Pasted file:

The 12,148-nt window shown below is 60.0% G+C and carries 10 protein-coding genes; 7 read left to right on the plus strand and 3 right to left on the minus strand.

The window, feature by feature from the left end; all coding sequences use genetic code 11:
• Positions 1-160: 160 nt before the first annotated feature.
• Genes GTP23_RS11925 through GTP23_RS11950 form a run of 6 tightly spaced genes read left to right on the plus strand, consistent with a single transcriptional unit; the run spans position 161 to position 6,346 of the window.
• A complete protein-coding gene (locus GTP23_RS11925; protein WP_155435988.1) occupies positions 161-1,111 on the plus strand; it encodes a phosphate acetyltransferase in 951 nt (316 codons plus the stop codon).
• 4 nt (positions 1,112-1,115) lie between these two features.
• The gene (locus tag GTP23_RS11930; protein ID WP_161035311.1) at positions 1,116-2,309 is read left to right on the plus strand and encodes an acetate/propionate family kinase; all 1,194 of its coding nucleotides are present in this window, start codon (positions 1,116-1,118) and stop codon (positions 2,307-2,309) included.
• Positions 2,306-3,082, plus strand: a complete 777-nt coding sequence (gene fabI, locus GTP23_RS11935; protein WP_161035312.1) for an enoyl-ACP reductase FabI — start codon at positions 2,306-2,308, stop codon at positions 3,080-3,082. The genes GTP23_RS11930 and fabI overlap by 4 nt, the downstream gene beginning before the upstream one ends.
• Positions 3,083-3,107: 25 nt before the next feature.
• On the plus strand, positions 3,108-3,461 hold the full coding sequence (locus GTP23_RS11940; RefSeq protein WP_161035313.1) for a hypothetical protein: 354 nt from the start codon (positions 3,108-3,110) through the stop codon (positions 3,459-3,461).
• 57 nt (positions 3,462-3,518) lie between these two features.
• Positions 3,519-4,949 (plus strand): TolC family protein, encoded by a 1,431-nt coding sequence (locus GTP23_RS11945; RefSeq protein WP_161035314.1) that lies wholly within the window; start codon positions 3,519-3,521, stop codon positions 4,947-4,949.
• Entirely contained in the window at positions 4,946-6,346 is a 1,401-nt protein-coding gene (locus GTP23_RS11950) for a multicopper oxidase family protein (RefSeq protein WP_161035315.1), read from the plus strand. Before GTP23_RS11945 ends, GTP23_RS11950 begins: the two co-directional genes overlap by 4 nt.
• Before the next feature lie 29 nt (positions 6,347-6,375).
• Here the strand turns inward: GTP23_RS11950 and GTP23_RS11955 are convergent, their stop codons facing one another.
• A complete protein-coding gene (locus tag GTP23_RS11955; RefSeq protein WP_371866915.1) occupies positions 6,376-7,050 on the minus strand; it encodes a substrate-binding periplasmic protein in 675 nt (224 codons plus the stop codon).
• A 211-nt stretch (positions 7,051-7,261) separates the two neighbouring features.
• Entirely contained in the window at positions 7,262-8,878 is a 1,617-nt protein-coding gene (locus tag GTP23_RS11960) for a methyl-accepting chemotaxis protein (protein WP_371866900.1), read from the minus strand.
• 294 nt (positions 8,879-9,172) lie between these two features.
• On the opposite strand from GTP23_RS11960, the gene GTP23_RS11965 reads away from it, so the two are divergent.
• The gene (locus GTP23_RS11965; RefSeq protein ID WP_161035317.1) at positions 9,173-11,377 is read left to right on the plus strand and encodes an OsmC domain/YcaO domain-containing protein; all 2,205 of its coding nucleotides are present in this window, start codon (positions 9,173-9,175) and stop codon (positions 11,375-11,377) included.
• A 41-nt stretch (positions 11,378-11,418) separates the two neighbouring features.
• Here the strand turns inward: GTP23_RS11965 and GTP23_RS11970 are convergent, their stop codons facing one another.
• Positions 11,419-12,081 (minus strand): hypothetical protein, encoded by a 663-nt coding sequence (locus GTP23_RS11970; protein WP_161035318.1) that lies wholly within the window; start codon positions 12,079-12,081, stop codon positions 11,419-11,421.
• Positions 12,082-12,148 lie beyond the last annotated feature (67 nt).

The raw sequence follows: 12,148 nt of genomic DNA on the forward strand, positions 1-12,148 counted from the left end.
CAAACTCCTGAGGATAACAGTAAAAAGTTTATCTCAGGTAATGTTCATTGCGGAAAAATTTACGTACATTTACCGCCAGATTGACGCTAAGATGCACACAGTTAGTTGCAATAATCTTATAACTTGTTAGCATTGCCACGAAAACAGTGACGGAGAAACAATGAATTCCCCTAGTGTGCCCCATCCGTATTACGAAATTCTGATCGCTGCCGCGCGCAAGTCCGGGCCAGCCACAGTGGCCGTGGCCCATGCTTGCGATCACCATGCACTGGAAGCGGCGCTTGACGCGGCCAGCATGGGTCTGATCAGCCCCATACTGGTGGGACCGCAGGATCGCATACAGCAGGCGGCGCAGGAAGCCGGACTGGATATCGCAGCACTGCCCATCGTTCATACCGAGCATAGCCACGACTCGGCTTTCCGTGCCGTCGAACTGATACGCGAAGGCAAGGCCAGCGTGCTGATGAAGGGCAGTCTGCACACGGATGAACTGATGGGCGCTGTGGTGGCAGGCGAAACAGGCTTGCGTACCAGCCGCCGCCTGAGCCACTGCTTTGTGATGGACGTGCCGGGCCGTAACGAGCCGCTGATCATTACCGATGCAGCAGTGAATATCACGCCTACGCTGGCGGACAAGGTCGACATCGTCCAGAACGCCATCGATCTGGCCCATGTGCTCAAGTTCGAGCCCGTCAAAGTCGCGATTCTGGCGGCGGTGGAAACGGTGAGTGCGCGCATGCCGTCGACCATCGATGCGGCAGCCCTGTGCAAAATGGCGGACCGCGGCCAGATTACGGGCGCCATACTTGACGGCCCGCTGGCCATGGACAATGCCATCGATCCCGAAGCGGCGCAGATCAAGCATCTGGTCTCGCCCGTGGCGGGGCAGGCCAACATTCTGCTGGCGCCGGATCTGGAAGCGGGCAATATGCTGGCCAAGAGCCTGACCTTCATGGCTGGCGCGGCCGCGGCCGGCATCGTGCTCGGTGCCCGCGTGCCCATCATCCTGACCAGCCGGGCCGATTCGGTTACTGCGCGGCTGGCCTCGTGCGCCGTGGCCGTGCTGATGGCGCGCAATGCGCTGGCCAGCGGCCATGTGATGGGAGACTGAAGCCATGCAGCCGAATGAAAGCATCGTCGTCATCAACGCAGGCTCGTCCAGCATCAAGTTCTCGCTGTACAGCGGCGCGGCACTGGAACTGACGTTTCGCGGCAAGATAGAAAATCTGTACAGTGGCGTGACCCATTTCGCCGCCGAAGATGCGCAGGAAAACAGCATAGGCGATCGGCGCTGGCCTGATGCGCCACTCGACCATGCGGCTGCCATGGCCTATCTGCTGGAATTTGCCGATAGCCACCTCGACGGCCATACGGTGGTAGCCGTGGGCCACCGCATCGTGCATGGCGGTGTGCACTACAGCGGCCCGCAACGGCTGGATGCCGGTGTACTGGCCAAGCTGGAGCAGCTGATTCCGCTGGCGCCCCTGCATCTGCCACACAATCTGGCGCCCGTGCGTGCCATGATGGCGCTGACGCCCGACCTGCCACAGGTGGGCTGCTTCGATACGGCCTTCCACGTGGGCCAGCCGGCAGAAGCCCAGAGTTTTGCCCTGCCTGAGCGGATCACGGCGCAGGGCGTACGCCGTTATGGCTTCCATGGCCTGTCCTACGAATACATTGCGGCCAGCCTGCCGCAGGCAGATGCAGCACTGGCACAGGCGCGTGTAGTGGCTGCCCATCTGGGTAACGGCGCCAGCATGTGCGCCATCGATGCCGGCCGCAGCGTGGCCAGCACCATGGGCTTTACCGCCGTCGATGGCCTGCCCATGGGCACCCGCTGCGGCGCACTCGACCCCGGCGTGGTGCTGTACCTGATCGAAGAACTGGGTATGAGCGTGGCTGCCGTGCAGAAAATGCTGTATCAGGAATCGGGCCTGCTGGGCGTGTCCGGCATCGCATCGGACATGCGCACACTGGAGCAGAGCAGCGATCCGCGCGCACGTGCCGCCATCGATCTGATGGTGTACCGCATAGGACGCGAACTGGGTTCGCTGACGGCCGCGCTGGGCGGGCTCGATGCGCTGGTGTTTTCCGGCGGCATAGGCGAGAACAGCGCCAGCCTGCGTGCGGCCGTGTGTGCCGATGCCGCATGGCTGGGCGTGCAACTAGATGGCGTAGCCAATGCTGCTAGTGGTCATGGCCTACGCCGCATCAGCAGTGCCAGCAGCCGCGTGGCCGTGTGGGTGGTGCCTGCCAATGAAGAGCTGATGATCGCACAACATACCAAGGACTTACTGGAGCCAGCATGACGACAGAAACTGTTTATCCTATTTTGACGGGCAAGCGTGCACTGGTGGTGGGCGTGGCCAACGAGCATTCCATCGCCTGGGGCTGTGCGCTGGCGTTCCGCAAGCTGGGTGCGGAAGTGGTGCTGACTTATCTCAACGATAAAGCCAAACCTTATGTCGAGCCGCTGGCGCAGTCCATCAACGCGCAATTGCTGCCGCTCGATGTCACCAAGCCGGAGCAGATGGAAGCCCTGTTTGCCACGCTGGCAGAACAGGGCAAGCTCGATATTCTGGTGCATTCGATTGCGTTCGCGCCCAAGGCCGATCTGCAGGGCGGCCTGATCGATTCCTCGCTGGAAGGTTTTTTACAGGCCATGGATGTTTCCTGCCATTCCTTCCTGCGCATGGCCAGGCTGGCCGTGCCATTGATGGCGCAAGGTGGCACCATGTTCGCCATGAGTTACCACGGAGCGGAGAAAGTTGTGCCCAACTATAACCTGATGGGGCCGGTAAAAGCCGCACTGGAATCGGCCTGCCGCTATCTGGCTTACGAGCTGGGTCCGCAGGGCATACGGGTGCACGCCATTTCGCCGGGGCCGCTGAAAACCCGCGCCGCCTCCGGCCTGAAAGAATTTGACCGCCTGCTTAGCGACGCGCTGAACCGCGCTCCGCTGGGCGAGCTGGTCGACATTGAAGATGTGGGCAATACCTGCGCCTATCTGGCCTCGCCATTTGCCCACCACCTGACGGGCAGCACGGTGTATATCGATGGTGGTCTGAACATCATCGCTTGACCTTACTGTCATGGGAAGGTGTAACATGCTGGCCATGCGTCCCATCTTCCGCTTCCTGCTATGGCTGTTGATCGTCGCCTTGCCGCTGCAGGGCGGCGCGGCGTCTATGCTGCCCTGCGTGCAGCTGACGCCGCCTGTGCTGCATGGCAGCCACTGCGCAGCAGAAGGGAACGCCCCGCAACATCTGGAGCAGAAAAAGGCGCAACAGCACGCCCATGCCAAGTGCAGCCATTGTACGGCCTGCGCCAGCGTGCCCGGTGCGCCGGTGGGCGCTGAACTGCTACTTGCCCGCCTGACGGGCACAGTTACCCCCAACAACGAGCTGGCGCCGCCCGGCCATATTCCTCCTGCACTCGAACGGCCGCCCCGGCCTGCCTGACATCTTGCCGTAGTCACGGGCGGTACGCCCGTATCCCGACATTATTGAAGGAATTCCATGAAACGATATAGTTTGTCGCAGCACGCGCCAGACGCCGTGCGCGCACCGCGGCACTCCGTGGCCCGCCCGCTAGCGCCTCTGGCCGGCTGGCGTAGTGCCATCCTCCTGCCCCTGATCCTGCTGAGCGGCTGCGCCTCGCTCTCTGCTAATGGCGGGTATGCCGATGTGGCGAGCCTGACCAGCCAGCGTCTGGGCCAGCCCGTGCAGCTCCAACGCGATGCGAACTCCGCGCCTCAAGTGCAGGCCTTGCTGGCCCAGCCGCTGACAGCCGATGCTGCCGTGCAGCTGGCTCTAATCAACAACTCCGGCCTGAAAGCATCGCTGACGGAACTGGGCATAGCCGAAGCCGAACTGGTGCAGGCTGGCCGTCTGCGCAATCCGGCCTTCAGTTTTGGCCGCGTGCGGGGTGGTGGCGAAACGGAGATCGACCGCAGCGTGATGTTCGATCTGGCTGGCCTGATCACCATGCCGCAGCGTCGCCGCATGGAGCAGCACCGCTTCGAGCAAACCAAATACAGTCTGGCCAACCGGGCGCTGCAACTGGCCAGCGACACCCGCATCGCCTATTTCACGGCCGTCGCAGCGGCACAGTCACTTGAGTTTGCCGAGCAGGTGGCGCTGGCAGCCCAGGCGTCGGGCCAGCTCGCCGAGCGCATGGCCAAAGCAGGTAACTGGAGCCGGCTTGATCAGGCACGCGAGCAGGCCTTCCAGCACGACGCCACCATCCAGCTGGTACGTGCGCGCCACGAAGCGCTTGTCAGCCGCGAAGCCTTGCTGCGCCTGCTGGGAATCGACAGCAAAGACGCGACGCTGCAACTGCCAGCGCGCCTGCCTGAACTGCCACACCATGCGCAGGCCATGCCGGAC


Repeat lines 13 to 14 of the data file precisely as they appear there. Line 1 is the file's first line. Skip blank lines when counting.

• Entirely contained in the window at positions 4,946-6,346 is a 1,401-nt protein-coding gene (locus GTP23_RS11950) for a multicopper oxidase family protein (RefSeq protein WP_161035315.1), read from the plus strand. Before GTP23_RS11945 ends, GTP23_RS11950 begins: the two co-directional genes overlap by 4 nt.
• Before the next feature lie 29 nt (positions 6,347-6,375).